Bryce Roberts is Managing Director and co-founder of O'Reilly AlphaTech Ventures. Bryce originally posted this on his personal blog, and gave us permission to repost it here.
I had a different post I'd plan to write this morning, then I read this on the blog of Boise, ID based Highway 12 Ventures blog:
The venture business demands successive funds be raised to keep a firm "in the game" as it relates to quality deal flow and reputation. This creates a tension between growth and bandwidth as a firm progresses. It is with this notion that we've decided to not raise a third fund.
As many of you know, I cut my teeth in the venture business backing companies in the intermountain and southwest region. I saw first hand how challenging it is to build businesses outside of major tech hubs. I also saw how challenging it is to raise money from institutional investors for regional venture funds.
I've said before that I'm afraid there's a dynamic at play among institutional investors that will essentially dry up most local sources of venture capital outside of tech hubs. We're starting to see that now with public declarations from great firms like Highway 12, and in private conversations I've had with VCs in other regions around the US.
On a recent trip back to SLC I was invited to lunch with a group of university professors doing a study on what makes a thriving entrepreneurial community. They talked about innovation clusters and legislative measures, they contrasted SLC to NYC to SF, and they posited a number of potential solutions. But my belief is that we need to start with something simpler- access to local early and seed stage capital. In SLC, it was local capital that seeded Omniture, Altiris, Fusion IO and Skullcandy long before they were interesting to top VC firms.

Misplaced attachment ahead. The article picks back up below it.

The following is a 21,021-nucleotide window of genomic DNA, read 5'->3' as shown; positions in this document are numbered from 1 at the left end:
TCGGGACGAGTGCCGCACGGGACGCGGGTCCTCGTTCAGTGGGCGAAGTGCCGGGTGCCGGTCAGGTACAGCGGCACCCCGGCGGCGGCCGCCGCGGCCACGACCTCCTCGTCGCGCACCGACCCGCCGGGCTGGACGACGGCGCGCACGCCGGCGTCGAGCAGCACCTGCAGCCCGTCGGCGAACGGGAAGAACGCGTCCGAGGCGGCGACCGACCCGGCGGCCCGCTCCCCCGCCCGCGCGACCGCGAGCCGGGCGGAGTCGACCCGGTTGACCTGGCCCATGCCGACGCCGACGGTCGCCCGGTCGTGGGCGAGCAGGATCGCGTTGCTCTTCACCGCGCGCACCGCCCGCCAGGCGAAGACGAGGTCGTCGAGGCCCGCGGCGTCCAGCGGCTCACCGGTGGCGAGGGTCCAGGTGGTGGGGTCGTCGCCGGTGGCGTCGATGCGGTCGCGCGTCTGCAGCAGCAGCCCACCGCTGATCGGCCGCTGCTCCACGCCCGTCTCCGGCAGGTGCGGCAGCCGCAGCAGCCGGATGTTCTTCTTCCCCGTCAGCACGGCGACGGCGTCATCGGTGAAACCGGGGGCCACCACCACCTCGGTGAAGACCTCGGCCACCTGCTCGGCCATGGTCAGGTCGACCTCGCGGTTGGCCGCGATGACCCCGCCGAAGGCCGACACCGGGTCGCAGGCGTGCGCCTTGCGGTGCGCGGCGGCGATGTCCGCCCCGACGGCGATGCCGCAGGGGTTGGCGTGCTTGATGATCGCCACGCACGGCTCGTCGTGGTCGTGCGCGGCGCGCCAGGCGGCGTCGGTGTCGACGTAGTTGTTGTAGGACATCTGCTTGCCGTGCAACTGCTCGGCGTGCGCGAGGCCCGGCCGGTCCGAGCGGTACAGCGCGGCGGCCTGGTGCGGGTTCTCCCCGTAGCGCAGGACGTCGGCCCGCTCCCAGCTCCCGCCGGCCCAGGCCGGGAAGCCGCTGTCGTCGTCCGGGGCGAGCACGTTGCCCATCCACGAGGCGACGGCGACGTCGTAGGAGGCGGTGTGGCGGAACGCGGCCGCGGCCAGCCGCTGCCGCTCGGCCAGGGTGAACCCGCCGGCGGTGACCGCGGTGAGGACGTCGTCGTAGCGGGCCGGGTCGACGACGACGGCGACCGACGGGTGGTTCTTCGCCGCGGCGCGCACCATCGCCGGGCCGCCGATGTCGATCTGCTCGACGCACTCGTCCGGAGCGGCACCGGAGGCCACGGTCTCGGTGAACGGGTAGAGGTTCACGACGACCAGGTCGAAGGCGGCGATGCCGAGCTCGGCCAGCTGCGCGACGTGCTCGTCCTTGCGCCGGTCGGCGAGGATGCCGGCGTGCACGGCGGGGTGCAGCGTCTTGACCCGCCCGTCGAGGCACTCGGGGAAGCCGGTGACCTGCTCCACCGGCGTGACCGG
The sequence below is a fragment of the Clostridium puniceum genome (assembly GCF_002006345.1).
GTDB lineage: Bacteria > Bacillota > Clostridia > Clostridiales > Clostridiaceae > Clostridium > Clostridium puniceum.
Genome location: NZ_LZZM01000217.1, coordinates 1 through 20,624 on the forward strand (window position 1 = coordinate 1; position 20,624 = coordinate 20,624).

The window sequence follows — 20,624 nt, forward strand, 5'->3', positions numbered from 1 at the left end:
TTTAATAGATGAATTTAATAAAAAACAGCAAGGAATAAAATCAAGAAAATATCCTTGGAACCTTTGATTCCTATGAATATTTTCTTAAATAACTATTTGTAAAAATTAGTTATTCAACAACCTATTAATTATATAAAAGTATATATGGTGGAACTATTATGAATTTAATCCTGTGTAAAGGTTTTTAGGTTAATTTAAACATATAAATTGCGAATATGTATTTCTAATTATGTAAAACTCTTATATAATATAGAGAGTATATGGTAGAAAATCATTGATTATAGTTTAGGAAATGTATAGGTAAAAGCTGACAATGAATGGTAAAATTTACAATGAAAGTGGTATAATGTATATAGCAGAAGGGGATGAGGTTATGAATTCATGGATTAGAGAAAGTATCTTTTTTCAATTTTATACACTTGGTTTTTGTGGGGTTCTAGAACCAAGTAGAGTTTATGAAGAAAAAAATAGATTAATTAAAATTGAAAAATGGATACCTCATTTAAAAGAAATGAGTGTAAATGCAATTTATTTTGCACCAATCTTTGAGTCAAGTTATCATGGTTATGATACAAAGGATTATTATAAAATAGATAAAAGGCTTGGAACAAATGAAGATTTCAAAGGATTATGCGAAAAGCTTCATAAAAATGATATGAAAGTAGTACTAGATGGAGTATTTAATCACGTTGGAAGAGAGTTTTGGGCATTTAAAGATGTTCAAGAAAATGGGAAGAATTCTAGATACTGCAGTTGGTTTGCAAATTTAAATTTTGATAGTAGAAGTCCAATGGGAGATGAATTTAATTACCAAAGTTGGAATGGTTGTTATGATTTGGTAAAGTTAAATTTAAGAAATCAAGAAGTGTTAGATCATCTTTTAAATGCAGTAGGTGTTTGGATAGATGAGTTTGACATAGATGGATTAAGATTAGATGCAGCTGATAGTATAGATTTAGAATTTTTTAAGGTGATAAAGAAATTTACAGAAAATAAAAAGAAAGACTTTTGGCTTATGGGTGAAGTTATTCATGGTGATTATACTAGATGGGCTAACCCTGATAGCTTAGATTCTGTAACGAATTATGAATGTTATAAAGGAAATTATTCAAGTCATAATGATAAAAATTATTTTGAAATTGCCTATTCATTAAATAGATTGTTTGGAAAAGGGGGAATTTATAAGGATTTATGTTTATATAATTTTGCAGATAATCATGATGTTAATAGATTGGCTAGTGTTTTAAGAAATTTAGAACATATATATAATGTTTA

As local capital becomes less available, I fear we'll see fewer of these hometown stories playing out. And that would be a shame to see happen just as location has become less and less a determinant to entrepreneurial success.
On a personal note- I've had the privilege of watching Highway 12 from their earliest days. Mark Solon and his team have been a powerful organizing force and wildly vocal cheerleaders for the entire region. Their presence will be missed but their impact will be felt for a long time to come.
Bryce T. Roberts is Managing Director and co-founder of O'Reilly AlphaTech Ventures (OATV). At OATV he focuses on consumer and enterprise software and services investments. Prior to OATV, Bryce sourced and led a number of successful early stage investments at Wasatch Venture Fund, a Draper Fisher Jurvetson affiliate. In 2004, Bryce co-founded the Open Source Business Conference (sold to IDG), and was also a member of the team at vertical search pioneer Whizbang! Labs. While at WhizBang!, he defined and launched the FlipDog.com division (sold to Monster Worldwide). His investments at OATV include Bit.ly, Foursquare, Get Satisfaction, OpenCandy, OpenX, Parakey (acquired by Facebook), and Path Intelligence. He holds a B.A. in Philosophy from Brigham Young University.